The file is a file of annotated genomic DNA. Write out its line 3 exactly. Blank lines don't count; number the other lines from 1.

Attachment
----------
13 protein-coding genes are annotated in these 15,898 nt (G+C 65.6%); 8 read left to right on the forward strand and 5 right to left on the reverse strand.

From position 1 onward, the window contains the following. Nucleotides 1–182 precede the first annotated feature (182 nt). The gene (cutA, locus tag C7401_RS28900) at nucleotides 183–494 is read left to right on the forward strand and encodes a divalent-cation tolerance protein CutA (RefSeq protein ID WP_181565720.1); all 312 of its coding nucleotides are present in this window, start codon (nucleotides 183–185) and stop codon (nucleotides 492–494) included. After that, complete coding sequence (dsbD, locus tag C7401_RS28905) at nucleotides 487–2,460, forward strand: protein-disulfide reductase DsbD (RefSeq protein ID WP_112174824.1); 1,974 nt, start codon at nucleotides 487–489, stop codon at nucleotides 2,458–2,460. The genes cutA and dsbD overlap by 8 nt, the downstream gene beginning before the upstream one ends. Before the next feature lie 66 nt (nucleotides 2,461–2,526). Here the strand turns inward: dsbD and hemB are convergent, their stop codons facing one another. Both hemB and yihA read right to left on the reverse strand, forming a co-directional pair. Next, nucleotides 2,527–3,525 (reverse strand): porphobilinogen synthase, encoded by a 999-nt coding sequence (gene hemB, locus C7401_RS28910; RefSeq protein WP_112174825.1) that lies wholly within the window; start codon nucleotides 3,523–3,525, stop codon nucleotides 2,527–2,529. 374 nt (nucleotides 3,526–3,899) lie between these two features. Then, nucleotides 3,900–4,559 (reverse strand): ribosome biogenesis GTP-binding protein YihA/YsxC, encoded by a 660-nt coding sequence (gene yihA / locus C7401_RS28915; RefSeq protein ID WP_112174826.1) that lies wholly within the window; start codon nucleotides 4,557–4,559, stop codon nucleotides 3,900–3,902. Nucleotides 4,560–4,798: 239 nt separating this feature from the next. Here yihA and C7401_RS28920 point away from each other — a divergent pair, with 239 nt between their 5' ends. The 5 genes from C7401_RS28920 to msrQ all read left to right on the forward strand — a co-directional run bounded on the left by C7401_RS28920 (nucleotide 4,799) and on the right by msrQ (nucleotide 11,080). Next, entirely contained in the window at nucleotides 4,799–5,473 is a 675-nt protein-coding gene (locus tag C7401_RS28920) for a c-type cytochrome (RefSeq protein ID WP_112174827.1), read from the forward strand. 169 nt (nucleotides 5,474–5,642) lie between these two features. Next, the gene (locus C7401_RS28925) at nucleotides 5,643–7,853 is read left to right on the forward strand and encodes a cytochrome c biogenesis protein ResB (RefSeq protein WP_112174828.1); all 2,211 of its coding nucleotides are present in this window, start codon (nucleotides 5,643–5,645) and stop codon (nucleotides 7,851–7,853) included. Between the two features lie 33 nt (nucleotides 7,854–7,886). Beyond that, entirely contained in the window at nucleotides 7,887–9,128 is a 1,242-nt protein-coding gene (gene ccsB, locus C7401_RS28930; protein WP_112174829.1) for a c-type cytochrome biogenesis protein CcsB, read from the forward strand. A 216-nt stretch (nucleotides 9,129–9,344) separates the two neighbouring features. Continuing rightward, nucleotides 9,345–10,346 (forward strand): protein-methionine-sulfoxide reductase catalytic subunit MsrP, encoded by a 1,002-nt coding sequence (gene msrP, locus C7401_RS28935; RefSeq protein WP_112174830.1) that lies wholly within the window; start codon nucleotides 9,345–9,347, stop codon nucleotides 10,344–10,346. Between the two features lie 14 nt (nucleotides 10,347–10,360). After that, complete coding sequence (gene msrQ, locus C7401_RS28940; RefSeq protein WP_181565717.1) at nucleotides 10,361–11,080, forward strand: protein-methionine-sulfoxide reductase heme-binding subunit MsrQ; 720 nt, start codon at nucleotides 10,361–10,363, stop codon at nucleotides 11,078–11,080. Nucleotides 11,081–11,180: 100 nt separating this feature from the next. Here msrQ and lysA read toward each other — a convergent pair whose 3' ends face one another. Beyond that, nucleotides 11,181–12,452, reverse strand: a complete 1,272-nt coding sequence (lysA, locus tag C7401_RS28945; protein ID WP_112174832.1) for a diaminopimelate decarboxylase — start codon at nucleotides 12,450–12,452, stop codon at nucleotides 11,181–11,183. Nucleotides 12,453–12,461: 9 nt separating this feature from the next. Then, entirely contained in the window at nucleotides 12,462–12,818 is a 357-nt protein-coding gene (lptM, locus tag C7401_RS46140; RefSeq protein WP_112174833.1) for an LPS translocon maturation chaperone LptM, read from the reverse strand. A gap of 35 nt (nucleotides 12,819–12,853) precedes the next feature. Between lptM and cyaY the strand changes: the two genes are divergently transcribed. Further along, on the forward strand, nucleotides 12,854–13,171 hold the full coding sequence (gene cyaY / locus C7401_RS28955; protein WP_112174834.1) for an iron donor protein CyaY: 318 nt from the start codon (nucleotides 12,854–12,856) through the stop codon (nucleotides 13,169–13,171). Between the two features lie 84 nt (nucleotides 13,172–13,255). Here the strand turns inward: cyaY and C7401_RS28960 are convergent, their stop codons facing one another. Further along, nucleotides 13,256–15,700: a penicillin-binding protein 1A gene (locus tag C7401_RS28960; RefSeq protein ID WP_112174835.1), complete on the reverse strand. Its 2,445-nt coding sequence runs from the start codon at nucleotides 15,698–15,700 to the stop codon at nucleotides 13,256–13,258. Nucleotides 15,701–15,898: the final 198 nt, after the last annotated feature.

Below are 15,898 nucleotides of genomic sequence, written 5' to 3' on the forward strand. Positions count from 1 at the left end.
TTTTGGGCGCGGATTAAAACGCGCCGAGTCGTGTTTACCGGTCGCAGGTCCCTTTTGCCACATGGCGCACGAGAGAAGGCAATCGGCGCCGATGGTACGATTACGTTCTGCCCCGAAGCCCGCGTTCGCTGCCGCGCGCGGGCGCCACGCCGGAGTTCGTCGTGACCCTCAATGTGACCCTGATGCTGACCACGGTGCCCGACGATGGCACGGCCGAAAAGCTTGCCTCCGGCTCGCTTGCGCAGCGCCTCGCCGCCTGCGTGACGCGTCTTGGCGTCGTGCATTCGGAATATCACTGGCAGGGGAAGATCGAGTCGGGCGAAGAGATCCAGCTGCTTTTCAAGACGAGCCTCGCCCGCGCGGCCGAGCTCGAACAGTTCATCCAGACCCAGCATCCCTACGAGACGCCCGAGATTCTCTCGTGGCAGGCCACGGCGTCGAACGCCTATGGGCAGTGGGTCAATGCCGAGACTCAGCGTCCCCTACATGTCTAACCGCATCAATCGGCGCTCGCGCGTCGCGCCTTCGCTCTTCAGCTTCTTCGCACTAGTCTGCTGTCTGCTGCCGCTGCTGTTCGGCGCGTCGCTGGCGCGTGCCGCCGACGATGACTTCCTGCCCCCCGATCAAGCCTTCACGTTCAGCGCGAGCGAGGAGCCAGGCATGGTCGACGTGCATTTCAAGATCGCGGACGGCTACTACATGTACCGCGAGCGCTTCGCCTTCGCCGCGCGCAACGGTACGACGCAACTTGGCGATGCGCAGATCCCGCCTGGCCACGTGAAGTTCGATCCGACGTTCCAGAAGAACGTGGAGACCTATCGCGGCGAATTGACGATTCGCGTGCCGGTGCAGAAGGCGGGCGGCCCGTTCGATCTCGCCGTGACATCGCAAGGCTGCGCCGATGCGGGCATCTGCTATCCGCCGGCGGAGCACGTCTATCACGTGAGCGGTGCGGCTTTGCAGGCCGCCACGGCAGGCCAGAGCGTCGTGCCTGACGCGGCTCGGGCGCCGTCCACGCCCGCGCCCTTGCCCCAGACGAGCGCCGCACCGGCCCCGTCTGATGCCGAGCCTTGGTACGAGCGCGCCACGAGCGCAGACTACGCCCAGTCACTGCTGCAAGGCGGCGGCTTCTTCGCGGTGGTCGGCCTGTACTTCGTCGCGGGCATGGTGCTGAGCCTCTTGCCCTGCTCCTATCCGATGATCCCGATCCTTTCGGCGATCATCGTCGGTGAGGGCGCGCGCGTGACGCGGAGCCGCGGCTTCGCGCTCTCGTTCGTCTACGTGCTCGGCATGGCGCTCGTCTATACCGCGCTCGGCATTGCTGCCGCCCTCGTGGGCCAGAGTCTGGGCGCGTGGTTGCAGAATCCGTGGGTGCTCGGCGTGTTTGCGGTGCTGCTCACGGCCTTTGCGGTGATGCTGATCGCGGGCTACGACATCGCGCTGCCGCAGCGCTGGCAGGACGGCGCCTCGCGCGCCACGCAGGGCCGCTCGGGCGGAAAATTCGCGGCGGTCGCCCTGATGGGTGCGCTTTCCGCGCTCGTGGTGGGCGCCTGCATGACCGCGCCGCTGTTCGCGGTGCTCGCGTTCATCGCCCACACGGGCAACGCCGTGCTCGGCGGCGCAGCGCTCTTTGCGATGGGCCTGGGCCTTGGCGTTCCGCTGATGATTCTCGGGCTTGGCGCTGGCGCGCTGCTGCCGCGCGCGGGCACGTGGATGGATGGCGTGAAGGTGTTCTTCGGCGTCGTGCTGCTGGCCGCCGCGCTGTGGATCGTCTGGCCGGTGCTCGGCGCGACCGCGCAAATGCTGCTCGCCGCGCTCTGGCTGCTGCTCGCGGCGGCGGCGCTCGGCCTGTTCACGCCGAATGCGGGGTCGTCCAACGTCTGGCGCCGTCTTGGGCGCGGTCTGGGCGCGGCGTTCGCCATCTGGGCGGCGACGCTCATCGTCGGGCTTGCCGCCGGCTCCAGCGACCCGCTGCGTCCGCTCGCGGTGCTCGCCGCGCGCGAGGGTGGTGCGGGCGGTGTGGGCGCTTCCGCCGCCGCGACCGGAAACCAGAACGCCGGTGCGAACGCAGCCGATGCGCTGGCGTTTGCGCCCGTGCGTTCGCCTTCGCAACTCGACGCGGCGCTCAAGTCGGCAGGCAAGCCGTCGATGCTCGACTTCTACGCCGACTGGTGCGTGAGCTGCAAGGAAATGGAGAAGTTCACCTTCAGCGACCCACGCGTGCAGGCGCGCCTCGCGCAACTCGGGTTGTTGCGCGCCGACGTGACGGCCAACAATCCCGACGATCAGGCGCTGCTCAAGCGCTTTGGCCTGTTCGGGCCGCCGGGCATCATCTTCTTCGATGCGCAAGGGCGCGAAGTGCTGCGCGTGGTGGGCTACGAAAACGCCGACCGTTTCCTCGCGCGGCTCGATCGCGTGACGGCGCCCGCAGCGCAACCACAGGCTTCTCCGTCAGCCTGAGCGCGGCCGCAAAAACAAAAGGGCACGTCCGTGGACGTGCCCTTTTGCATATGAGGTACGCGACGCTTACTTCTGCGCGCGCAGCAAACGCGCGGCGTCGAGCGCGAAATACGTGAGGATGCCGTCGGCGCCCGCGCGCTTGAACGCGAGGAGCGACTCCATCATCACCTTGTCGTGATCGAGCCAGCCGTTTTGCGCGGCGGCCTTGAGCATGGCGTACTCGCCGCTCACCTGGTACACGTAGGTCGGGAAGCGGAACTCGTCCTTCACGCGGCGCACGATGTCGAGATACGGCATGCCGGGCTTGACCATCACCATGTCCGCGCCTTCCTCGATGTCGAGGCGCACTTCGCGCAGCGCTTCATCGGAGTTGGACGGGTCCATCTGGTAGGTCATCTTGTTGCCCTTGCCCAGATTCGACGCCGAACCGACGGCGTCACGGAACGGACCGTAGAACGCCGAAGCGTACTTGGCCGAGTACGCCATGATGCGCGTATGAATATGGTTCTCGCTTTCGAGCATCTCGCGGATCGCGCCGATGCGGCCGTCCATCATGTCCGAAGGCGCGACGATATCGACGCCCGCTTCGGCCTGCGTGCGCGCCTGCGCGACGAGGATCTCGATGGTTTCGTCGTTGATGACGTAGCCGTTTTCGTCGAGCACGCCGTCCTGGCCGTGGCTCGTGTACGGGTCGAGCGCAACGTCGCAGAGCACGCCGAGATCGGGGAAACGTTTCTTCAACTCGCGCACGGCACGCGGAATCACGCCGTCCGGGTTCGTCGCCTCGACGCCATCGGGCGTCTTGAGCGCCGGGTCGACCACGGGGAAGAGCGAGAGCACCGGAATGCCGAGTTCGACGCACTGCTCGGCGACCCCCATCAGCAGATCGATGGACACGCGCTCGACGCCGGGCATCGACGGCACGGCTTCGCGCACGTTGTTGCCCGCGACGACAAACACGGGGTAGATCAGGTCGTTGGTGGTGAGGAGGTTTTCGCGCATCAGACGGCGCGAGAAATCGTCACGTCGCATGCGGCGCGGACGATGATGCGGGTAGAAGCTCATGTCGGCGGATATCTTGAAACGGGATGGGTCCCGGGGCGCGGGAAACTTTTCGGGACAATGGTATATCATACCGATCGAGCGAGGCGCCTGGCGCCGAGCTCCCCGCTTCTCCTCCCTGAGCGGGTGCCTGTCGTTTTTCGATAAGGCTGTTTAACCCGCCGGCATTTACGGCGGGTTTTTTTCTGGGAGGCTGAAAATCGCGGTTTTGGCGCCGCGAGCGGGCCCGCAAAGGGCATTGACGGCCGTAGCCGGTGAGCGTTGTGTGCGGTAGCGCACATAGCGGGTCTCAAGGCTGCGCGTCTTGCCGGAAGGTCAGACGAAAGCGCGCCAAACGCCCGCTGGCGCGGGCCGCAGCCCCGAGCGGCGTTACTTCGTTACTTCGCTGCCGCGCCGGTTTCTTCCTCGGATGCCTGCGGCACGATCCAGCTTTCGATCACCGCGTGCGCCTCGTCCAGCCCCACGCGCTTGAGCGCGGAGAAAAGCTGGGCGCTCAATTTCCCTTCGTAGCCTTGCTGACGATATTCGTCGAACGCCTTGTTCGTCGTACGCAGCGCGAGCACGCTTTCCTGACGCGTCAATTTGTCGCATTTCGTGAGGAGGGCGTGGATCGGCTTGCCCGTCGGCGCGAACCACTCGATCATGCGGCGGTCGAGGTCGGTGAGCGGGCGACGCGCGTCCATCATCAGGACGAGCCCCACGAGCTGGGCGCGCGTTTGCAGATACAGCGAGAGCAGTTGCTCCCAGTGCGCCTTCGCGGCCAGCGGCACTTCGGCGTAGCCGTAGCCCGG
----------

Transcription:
Below are 15,898 nucleotides of genomic sequence, written 5' to 3' on the forward strand. Positions count from 1 at the left end.